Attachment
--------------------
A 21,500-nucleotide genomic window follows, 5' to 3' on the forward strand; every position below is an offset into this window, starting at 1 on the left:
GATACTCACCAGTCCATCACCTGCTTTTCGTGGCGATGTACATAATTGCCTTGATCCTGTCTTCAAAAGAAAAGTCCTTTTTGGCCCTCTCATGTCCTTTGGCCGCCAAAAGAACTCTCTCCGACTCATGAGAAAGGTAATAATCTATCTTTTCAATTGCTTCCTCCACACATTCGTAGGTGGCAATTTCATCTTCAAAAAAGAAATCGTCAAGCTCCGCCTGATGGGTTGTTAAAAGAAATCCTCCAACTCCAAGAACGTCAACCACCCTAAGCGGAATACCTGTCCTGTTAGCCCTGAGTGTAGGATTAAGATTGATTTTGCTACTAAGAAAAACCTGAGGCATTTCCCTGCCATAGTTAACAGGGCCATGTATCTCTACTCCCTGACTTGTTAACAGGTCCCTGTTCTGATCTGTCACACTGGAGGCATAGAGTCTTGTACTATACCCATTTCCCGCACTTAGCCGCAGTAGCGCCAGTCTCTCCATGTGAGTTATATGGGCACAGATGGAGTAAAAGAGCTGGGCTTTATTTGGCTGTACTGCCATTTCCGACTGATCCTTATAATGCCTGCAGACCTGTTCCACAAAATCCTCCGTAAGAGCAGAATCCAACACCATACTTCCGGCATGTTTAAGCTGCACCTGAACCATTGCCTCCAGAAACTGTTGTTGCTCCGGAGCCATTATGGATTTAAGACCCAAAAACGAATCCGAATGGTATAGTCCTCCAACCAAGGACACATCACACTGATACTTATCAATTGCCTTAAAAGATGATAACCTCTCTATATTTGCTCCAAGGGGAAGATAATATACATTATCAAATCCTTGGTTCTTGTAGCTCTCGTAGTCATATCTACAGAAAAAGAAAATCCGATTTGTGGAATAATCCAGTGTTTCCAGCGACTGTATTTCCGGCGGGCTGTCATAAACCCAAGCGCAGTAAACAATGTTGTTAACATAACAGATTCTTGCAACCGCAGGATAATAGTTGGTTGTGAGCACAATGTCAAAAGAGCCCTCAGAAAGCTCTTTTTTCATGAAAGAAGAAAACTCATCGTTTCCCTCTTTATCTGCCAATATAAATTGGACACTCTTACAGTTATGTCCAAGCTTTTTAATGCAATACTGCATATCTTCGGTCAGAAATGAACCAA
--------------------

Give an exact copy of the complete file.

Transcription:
A 21,500-nucleotide genomic window follows, 5' to 3' on the forward strand; every position below is an offset into this window, starting at 1 on the left:
GATACTCACCAGTCCATCACCTGCTTTTCGTGGCGATGTACATAATTGCCTTGATCCTGTCTTCAAAAGAAAAGTCCTTTTTGGCCCTCTCATGTCCTTTGGCCGCCAAAAGAACTCTCTCCGACTCATGAGAAAGGTAATAATCTATCTTTTCAATTGCTTCCTCCACACATTCGTAGGTGGCAATTTCATCTTCAAAAAAGAAATCGTCAAGCTCCGCCTGATGGGTTGTTAAAAGAAATCCTCCAACTCCAAGAACGTCAACCACCCTAAGCGGAATACCTGTCCTGTTAGCCCTGAGTGTAGGATTAAGATTGATTTTGCTACTAAGAAAAACCTGAGGCATTTCCCTGCCATAGTTAACAGGGCCATGTATCTCTACTCCCTGACTTGTTAACAGGTCCCTGTTCTGATCTGTCACACTGGAGGCATAGAGTCTTGTACTATACCCATTTCCCGCACTTAGCCGCAGTAGCGCCAGTCTCTCCATGTGAGTTATATGGGCACAGATGGAGTAAAAGAGCTGGGCTTTATTTGGCTGTACTGCCATTTCCGACTGATCCTTATAATGCCTGCAGACCTGTTCCACAAAATCCTCCGTAAGAGCAGAATCCAACACCATACTTCCGGCATGTTTAAGCTGCACCTGAACCATTGCCTCCAGAAACTGTTGTTGCTCCGGAGCCATTATGGATTTAAGACCCAAAAACGAATCCGAATGGTATAGTCCTCCAACCAAGGACACATCACACTGATACTTATCAATTGCCTTAAAAGATGATAACCTCTCTATATTTGCTCCAAGGGGAAGATAATATACATTATCAAATCCTTGGTTCTTGTAGCTCTCGTAGTCATATCTACAGAAAAAGAAAATCCGATTTGTGGAATAATCCAGTGTTTCCAGCGACTGTATTTCCGGCGGGCTGTCATAAACCCAAGCGCAGTAAACAATGTTGTTAACATAACAGATTCTTGCAACCGCAGGATAATAGTTGGTTGTGAGCACAATGTCAAAAGAGCCCTCAGAAAGCTCTTTTTTCATGAAAGAAGAAAACTCATCGTTTCCCTCTTTATCTGCCAATATAAATTGGACACTCTTACAGTTATGTCCAAGCTTTTTAATGCAATACTGCATATCTTCGGTCAGAAATGAACCAA